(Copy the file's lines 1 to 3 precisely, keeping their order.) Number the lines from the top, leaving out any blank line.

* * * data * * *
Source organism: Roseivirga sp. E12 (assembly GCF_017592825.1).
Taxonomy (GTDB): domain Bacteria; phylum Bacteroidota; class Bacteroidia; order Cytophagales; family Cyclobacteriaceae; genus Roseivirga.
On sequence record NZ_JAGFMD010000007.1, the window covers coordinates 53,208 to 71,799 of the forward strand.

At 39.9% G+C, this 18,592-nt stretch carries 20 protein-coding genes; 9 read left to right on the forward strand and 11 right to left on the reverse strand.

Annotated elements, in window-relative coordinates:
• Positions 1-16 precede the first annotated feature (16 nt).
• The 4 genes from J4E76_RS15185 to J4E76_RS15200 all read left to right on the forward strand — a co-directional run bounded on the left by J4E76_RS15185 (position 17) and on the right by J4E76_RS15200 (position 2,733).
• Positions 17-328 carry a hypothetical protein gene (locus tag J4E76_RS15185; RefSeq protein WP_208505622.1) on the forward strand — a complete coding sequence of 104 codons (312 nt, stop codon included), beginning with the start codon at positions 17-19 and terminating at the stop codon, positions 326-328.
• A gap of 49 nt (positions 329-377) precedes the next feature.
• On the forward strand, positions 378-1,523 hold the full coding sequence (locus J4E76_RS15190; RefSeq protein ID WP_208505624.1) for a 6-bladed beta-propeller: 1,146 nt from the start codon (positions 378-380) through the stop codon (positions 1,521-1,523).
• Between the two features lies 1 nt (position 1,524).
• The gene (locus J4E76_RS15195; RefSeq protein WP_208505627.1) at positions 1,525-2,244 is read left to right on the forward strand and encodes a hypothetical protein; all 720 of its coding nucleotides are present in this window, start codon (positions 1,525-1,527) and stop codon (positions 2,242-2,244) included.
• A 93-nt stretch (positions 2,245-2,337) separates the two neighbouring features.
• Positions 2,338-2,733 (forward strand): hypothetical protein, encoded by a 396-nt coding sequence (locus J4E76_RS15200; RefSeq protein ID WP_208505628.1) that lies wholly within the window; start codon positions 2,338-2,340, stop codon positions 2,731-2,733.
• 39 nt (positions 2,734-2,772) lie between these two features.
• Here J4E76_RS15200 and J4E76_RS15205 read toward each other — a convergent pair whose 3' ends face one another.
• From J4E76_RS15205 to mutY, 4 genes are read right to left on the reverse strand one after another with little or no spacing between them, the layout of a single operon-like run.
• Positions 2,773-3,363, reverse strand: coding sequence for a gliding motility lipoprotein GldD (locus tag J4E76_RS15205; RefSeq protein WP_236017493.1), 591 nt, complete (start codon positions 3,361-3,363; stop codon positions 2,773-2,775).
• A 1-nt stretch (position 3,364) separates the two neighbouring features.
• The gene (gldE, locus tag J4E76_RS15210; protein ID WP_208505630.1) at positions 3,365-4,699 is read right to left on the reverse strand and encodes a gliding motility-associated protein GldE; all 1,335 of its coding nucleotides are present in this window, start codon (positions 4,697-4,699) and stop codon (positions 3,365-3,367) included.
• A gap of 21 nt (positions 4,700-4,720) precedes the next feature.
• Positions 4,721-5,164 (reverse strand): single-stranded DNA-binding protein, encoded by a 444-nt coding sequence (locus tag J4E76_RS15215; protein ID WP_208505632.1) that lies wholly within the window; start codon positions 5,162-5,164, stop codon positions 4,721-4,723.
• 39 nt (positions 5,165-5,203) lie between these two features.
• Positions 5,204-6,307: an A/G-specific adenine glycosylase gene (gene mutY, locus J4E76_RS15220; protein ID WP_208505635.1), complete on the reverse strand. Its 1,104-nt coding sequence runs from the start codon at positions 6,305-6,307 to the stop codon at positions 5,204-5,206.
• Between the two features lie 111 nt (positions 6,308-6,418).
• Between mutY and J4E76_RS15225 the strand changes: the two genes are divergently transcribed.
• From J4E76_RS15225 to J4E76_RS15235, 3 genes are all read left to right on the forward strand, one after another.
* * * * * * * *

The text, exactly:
Source organism: Roseivirga sp. E12 (assembly GCF_017592825.1).
Taxonomy (GTDB): domain Bacteria; phylum Bacteroidota; class Bacteroidia; order Cytophagales; family Cyclobacteriaceae; genus Roseivirga.
On sequence record NZ_JAGFMD010000007.1, the window covers coordinates 53,208 to 71,799 of the forward strand.